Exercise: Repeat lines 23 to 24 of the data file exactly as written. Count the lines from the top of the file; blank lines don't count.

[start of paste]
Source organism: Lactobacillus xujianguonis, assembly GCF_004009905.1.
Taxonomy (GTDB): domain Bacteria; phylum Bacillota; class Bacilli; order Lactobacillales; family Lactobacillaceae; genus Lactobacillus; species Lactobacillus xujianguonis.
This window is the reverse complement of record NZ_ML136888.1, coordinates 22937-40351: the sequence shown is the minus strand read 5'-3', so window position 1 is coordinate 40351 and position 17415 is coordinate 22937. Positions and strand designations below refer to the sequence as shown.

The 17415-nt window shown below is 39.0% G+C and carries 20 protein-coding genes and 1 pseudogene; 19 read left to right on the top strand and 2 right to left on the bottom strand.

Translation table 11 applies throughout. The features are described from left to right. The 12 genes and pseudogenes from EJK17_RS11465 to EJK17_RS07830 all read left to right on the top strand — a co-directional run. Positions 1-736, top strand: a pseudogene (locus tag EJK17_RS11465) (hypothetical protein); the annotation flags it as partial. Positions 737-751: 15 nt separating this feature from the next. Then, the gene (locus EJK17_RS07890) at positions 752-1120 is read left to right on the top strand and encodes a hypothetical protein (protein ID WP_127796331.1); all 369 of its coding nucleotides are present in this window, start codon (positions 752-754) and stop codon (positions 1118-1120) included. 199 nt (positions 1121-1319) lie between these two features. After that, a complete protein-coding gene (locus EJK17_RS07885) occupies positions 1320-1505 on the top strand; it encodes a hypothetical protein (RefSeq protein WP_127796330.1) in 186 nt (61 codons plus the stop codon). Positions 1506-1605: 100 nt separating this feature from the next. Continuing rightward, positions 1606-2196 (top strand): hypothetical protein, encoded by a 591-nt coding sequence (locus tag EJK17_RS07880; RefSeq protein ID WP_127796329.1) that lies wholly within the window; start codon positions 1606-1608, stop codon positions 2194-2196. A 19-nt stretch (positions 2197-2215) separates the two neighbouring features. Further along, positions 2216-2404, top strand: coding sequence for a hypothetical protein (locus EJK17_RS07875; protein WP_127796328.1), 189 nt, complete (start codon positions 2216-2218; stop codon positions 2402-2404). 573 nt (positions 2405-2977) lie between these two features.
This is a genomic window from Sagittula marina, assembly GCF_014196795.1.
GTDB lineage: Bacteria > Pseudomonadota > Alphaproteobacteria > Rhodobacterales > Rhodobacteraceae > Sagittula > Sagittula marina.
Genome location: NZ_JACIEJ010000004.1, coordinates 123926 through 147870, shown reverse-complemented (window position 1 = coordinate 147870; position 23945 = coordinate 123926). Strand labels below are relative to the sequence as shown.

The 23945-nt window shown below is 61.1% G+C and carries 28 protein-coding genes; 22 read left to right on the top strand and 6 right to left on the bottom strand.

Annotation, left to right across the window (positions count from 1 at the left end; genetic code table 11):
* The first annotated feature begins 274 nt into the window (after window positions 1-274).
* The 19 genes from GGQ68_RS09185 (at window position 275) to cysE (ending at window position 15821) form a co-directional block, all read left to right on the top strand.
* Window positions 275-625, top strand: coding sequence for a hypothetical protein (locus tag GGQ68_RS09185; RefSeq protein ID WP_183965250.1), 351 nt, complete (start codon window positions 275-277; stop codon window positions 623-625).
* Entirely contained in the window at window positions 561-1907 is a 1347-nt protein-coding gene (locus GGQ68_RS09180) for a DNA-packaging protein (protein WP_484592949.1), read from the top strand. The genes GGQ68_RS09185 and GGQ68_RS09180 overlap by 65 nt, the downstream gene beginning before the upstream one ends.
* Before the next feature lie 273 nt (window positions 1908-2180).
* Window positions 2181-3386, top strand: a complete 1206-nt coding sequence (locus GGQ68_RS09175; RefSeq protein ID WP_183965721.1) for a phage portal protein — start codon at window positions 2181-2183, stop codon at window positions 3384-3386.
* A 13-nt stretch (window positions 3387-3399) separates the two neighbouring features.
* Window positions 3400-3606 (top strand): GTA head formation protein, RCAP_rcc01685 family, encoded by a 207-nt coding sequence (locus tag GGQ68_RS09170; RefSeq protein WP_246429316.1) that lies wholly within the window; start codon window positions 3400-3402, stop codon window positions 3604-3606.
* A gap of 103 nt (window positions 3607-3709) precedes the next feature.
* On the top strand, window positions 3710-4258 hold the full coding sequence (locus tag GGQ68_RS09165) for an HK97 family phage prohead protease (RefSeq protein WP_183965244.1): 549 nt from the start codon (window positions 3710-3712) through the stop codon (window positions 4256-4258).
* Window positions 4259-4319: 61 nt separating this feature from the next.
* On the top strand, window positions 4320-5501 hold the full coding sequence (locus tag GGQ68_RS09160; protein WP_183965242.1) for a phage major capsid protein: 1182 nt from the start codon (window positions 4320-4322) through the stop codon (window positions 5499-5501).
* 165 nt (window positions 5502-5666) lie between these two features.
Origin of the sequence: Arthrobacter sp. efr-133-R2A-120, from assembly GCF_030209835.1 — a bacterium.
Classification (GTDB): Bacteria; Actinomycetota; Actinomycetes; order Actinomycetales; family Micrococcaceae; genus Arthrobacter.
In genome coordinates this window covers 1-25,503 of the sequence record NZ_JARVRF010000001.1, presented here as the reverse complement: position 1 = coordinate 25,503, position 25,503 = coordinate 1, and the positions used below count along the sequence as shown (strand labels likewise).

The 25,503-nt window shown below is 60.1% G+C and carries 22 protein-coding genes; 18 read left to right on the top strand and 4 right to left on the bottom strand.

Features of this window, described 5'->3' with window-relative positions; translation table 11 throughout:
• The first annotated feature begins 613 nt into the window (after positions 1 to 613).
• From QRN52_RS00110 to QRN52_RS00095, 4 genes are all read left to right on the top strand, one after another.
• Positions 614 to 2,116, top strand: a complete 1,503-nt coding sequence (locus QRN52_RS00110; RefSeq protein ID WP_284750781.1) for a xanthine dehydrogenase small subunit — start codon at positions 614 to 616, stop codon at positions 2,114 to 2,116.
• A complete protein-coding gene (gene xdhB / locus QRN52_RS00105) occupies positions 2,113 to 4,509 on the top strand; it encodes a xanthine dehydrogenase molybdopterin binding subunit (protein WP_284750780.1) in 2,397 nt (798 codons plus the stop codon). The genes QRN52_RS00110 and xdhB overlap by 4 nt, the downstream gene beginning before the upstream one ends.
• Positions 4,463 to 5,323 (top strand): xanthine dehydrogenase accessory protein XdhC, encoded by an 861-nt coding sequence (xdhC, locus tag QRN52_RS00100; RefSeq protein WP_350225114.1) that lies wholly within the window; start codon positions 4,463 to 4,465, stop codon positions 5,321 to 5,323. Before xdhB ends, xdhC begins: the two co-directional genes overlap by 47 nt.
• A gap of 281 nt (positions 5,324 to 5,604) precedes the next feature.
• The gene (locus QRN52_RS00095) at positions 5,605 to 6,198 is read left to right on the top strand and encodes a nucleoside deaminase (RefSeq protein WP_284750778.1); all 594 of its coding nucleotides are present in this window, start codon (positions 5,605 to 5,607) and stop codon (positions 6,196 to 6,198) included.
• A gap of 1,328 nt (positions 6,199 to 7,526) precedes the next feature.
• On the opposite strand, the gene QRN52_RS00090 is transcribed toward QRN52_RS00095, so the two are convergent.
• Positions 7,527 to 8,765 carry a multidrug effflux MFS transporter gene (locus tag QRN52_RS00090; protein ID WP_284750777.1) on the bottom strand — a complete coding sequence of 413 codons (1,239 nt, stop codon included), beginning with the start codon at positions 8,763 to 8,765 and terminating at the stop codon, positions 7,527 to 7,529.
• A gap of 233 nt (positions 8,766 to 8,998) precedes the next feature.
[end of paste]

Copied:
* 165 nt (window positions 5502-5666) lie between these two features.
Origin of the sequence: Arthrobacter sp. efr-133-R2A-120, from assembly GCF_030209835.1 — a bacterium.